These are a few of my favorite shots SO FAR.
A note on my photographs - I almost NEVER "composite" my shots. I may adjust settings for the foreground separately from the sky, but these photos are almost entirely taken from single exposures. On the few photos that I *have* done through the composite method, they are all taken from the same location on the same night.
I mention this because some "astrophotographers" combine images from totally separate locations, angles, times of the year or even sources then mash them together to create "art".
A perfect example is a "photo" that I saw online of an arch in Canyonlands National Park. It has an exquisite arch of the Milky Way behind it. This shot is basically impossible because the arch faces East and the Milky Way arches in the South (going East to West). At no time of the year does the Milky Way arch from the North to the South.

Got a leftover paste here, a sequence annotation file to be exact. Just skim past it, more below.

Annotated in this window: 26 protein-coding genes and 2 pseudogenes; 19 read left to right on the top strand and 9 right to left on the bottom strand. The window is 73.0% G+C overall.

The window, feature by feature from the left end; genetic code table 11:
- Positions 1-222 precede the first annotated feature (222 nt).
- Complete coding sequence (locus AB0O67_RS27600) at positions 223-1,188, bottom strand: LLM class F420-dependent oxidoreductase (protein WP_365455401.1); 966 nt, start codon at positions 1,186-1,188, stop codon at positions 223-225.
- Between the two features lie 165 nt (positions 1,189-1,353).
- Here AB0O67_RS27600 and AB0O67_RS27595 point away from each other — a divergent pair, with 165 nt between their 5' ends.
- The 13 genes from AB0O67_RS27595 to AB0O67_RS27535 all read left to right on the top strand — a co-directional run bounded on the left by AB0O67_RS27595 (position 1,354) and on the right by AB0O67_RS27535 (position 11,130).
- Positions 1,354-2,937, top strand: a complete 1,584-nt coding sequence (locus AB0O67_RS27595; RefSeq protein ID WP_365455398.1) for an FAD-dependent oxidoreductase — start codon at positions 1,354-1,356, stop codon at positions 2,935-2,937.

This type of "cheating" can be frustrating for those of us that trek miles into the wilderness to get an incredible photo when someone with a copy of Photoshop can just cut and paste whatever photos they want to invent.
So I want to assure you, my friends, these are all ACTUAL photos that I have taken.
Okay... vent over. ;-)
Yes, this is a composite. I usually HATE making composites 'cause there seems to be a kind of "cheating" to it. But due to the limitations of my available equipment that night, none of my "single shot" photos came out as I liked. So, yes. I resorted to a composite. for this reason, the moon is slightly larger than it would be in a normal single-shot photo.
Charles stands with a few of his scopes and cameras